This is straight out the Business Roundtable Playbook. Dean and Royal are carrying water to the elephants. This is pure Business Roundtable propaganda.  The primary lie of this group is called “Workforce Competitiveness” but as we continue to reduce all aspects of employment to pushing buttons to operate automated technologies it’s hard to imagine how education serves this idea.  Unless of course, creating less educated people (less thoughtful, less critical) is the goal.  Eureka!  I’ve broken the code.  But really the goal is just cracking the “public nut” of education dollars to get to the meat of a juicy market for profiteers.  Thanks, David and Stella!

You can research this disingenuous corporate propaganda via the excellent Susan Ohanian website.  The Indiana Department of Education is wholly committed to propagating this ideology.  It is by co-opting “educators” like Dean and Royal, by “turning” them to their purposes, that this group quietly invades the school.  How could your principal, you know him, he eats dinner at local restaurants, his kids are friends with yours, he goes to your church…how can that man sell you down the profit river?  He’s just following orders in that banality of evil way.

Ohanian’s book is a must to help you simply SEE all of this as it is so obvious:  Why Is Corporate America is Bashing Our Schools? shows in minute detail the way that business and corporate privatizers have invaded every part of the education discussion and now our local “leadership” (I use that term with all the irony I can muster for the handmaidens who authored this column–or rather copied and pasted from some Daniels/Bennett talking points).

We must use this egregious example to rally against the purveyors of corporate domination and bottom-line ideology.

There is NO pedagogy to argue about here: this is pure business-speak. The ultimate goal is to create a new industry–a new market–a new economic indicator. Education, replacing what American “makes”, is the next growth industry (in lock step with “data collection” as an industry). Teachers will indeed become “sales managers” whose only role will be to sell the latest education product to their customers in the classroom and their daily reports had better be good!

Even though it is ubiquitous I am always shocked when I read this kind of agitprop, especially from those pledged to serve the school and the children, NOT business masters.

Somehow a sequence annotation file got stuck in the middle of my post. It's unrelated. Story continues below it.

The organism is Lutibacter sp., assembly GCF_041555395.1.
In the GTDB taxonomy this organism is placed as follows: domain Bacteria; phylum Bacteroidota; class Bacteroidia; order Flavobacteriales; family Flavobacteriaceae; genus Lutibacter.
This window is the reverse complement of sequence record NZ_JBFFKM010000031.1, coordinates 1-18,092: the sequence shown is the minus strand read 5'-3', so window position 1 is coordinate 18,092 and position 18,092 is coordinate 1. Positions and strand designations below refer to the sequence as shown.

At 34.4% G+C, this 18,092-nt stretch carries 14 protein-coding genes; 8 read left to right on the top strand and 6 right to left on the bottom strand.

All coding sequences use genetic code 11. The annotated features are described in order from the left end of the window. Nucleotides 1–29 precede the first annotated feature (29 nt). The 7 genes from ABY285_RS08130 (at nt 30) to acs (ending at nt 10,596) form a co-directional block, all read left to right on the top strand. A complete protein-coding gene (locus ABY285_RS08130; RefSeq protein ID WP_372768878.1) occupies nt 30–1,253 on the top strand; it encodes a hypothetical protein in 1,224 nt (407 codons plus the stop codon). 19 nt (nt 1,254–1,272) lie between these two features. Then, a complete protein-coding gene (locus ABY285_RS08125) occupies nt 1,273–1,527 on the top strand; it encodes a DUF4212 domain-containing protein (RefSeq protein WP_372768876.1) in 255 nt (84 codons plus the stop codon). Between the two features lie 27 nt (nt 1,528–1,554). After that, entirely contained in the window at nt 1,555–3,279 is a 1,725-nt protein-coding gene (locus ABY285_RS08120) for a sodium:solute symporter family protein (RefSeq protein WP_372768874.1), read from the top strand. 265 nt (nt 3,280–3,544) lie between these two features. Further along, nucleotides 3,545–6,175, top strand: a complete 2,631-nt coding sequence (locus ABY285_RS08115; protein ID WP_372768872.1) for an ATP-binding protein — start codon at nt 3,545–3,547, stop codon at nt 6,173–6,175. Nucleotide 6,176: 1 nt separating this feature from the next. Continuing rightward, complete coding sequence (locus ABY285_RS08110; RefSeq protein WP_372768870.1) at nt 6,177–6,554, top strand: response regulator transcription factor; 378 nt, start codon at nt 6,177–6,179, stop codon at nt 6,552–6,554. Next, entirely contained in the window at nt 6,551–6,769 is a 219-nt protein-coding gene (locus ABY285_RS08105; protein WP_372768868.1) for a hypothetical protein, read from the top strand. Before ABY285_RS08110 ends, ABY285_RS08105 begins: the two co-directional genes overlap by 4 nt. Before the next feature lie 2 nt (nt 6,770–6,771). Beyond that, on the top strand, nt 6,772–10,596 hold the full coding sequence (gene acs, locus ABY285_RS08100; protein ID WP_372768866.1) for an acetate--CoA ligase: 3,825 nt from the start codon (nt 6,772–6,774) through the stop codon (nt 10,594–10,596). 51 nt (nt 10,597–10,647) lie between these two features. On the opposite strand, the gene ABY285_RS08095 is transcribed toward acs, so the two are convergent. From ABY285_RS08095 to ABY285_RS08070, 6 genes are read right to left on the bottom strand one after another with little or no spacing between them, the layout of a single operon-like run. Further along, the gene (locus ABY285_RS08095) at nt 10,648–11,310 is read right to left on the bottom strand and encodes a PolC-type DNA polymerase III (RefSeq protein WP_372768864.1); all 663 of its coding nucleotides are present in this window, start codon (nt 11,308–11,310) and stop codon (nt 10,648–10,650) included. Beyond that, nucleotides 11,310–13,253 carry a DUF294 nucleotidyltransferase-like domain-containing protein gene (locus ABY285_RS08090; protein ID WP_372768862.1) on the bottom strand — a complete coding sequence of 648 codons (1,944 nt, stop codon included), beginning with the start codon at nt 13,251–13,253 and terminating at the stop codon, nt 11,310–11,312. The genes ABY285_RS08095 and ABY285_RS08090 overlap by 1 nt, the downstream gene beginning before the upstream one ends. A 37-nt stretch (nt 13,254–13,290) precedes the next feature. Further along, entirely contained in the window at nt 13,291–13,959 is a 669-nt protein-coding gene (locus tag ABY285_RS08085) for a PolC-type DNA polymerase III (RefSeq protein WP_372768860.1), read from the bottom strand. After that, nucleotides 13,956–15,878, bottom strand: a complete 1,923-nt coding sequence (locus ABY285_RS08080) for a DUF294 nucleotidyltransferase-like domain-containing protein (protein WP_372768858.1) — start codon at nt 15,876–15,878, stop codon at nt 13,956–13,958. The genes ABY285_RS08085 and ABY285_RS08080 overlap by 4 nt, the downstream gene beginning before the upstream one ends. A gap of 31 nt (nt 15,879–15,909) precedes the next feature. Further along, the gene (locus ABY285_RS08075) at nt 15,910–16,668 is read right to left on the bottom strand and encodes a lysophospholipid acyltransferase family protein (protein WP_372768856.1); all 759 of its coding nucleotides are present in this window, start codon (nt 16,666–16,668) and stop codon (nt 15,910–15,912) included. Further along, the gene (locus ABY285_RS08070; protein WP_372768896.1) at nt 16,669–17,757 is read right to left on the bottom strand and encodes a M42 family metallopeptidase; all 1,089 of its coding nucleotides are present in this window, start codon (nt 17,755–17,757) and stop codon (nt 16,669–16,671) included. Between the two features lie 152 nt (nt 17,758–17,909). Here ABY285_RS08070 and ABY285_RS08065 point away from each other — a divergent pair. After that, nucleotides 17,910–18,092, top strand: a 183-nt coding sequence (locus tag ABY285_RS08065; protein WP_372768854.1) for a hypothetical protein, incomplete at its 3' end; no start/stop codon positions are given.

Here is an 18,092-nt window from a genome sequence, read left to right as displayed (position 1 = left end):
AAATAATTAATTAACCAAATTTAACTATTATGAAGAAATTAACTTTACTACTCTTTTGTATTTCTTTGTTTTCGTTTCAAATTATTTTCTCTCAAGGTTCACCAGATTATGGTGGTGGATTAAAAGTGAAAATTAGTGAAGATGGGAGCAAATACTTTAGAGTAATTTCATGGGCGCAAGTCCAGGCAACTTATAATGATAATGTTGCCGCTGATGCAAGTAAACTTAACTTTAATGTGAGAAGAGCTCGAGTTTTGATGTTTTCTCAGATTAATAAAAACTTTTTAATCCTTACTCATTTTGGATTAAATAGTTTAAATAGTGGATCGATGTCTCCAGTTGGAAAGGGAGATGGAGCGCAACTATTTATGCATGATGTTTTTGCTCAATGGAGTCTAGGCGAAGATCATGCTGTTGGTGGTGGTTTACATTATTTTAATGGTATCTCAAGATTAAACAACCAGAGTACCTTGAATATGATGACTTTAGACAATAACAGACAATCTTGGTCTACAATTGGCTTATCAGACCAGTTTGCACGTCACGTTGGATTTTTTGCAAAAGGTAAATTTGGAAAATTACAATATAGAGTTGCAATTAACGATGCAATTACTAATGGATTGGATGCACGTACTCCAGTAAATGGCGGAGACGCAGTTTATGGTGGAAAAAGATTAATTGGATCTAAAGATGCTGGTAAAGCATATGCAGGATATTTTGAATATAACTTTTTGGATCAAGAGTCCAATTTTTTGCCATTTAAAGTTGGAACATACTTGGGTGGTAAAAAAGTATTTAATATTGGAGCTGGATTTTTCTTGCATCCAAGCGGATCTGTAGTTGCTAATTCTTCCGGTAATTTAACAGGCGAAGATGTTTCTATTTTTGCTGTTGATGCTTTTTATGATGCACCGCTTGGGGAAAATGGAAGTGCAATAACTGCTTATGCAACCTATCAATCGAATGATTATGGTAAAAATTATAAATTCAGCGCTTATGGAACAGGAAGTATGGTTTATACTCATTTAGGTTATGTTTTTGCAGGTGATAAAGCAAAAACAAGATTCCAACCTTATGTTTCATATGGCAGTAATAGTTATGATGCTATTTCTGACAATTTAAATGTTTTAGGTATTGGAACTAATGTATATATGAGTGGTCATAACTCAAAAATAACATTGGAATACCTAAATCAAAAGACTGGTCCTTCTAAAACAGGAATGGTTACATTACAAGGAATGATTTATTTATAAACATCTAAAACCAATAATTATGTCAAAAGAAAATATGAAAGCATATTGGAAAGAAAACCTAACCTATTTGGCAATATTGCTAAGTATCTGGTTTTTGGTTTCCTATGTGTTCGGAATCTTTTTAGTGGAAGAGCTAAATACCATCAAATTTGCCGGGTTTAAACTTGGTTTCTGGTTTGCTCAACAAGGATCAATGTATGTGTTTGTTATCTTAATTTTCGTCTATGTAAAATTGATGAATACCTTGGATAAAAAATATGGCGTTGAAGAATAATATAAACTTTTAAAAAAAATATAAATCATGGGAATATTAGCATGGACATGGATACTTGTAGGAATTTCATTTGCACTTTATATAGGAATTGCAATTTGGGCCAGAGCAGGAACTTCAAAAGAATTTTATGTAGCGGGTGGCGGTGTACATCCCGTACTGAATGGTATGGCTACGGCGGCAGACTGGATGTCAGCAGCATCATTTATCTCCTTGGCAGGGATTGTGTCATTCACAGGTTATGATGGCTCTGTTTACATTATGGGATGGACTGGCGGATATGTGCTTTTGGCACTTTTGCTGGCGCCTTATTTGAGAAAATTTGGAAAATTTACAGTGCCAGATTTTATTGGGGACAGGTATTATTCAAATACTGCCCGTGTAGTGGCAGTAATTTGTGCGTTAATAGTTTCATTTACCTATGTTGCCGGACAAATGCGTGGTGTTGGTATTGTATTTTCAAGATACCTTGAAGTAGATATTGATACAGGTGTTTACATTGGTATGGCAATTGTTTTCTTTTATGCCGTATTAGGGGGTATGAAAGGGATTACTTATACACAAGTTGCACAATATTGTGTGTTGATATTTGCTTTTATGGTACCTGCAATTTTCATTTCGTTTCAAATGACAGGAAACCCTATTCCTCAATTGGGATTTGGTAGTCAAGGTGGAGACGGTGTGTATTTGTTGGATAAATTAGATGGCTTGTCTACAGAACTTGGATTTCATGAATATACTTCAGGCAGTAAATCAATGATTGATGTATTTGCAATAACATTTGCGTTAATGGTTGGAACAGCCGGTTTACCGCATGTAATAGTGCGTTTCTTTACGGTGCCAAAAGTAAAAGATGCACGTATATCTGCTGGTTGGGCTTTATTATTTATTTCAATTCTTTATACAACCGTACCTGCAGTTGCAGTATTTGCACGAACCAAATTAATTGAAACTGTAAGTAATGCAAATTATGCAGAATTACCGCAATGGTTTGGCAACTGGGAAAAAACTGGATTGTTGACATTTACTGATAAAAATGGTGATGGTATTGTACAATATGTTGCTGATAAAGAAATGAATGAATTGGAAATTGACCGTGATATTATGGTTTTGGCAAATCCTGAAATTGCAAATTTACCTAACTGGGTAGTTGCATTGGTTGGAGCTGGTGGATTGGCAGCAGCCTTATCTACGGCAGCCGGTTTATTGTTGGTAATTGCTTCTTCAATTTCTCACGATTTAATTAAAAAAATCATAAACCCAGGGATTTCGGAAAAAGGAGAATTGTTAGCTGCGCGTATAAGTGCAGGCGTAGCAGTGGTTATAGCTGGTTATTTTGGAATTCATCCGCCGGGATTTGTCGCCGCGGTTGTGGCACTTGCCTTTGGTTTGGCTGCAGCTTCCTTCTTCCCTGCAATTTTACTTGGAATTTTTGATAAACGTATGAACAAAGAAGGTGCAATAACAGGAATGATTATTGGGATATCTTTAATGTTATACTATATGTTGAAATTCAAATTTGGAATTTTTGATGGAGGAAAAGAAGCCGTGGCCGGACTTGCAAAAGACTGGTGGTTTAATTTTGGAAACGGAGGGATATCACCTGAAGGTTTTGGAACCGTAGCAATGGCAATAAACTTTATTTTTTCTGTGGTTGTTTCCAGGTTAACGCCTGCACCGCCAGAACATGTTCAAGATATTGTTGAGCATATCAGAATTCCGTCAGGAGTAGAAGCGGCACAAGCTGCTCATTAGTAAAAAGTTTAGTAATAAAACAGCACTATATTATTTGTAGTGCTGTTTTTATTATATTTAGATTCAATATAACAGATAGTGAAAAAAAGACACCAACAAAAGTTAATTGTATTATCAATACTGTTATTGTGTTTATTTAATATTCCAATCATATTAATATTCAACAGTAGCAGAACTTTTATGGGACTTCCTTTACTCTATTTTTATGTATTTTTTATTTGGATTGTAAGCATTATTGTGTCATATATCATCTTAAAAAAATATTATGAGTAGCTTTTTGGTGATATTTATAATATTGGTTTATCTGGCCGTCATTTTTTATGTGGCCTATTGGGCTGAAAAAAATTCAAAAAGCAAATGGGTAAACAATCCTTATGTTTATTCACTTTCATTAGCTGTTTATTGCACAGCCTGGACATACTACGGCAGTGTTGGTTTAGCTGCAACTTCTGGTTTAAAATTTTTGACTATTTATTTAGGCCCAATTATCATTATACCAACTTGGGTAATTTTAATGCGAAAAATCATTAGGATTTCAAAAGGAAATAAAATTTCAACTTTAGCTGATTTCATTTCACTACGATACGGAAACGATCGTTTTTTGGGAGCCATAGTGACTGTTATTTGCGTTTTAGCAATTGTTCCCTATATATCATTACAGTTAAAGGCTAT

These two principals are an embarrassment.  Show them the door, Bloomfield.

Related posts:

Tags: , , , , , , , , ,

Douglas Storm is a host and producer for Interchange on Bloomington, Indiana's community radio station WFHB. "Why then do you try to 'enlarge' your mind? Subtilize it..."

5 Responses to “The Principal is not your Pal: Backstabbing as Pedagogy” Subscribe

  1. focus January 9, 2012 at 1:21 pm #

    likely these people do not even comprehend the meaning of pedagogy.
    As you so clearly state: children are not widgets. Classrooms are dynamic centers, not static factories. Children learn in different ways and teachers teach in different ways to bring those important lessons to life. This is basically the equivalent of telling teachers that their own knowledge, drive and initiative is flawed and useless.
    There are good and bad teachers. But not one of the teachers that I consider the greaters influences on my life were teachers who did a rote job–they were innovators, they reached beyond the desk into our lives and sparked our thirst for knowledge. And that is why I am grateful and thankful to this day for their efforts.

  2. Eric M. Sargent April 18, 2012 at 2:29 pm #

    I returned to this article today (4/18) because of a conversation I had over the weekend with a friend of mine; a public school teacher in the St. Louis area. He’s in a smaller mid-town district and states “administrators are in the state capital right now fighting for consistency in standards and lobbying to reduce tenure for teachers who do not make the cut aka… have students meet the demand of improved test scores.” You guessed it, more bottom-line chopping! Let’s regulate education, make it a business with flow charts and ledgers just so we can promote “sameness” amongst the masses. Focus – you said it best (also discussed in an article that the B-Town Errant published) when you said: “classrooms are dynamic centers, not static factories.”

  3. Douglas Storm April 18, 2012 at 2:43 pm #

    from the btown herald times:

    ELLETTSVILLE — After months of discussion, Richland-Bean Blossom school board members decided to eliminate 25 positions Monday in order to close a projected $800,000 deficit in the 2012 budget.

    “This has been a real stressful time for all of us,” said Jimmie Durnil, board vice president. “I’m approaching 12 years on the board, and this is probably the most nerve-racking and upsetting time for me.”